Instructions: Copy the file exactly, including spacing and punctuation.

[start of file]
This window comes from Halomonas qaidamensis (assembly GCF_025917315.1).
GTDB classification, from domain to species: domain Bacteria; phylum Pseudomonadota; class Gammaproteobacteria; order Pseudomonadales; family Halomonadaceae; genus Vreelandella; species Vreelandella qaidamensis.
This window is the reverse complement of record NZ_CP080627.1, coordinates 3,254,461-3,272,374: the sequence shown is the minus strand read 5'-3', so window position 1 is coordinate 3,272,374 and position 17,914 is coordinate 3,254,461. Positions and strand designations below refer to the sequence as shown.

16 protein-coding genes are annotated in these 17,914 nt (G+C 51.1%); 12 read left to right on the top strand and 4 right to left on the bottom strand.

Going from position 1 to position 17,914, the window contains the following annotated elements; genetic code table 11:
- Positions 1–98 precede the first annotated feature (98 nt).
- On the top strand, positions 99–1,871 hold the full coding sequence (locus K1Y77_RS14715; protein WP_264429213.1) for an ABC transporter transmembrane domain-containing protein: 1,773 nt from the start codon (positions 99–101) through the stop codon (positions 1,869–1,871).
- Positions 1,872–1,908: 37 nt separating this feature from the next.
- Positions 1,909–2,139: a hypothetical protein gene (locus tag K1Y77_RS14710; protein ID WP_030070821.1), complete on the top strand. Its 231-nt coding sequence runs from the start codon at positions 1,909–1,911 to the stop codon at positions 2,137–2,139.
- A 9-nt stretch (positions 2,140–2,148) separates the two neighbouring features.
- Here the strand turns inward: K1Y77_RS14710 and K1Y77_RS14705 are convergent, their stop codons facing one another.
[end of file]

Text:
This window comes from Halomonas qaidamensis (assembly GCF_025917315.1).
GTDB classification, from domain to species: domain Bacteria; phylum Pseudomonadota; class Gammaproteobacteria; order Pseudomonadales; family Halomonadaceae; genus Vreelandella; species Vreelandella qaidamensis.
This window is the reverse complement of record NZ_CP080627.1, coordinates 3,254,461-3,272,374: the sequence shown is the minus strand read 5'-3', so window position 1 is coordinate 3,272,374 and position 17,914 is coordinate 3,254,461. Positions and strand designations below refer to the sequence as shown.

16 protein-coding genes are annotated in these 17,914 nt (G+C 51.1%); 12 read left to right on the top strand and 4 right to left on the bottom strand.

Going from position 1 to position 17,914, the window contains the following annotated elements; genetic code table 11:
- Positions 1–98 precede the first annotated feature (98 nt).
- On the top strand, positions 99–1,871 hold the full coding sequence (locus K1Y77_RS14715; protein WP_264429213.1) for an ABC transporter transmembrane domain-containing protein: 1,773 nt from the start codon (positions 99–101) through the stop codon (positions 1,869–1,871).
- Positions 1,872–1,908: 37 nt separating this feature from the next.
- Positions 1,909–2,139: a hypothetical protein gene (locus tag K1Y77_RS14710; protein ID WP_030070821.1), complete on the top strand. Its 231-nt coding sequence runs from the start codon at positions 1,909–1,911 to the stop codon at positions 2,137–2,139.
- A 9-nt stretch (positions 2,140–2,148) separates the two neighbouring features.
- Here the strand turns inward: K1Y77_RS14710 and K1Y77_RS14705 are convergent, their stop codons facing one another.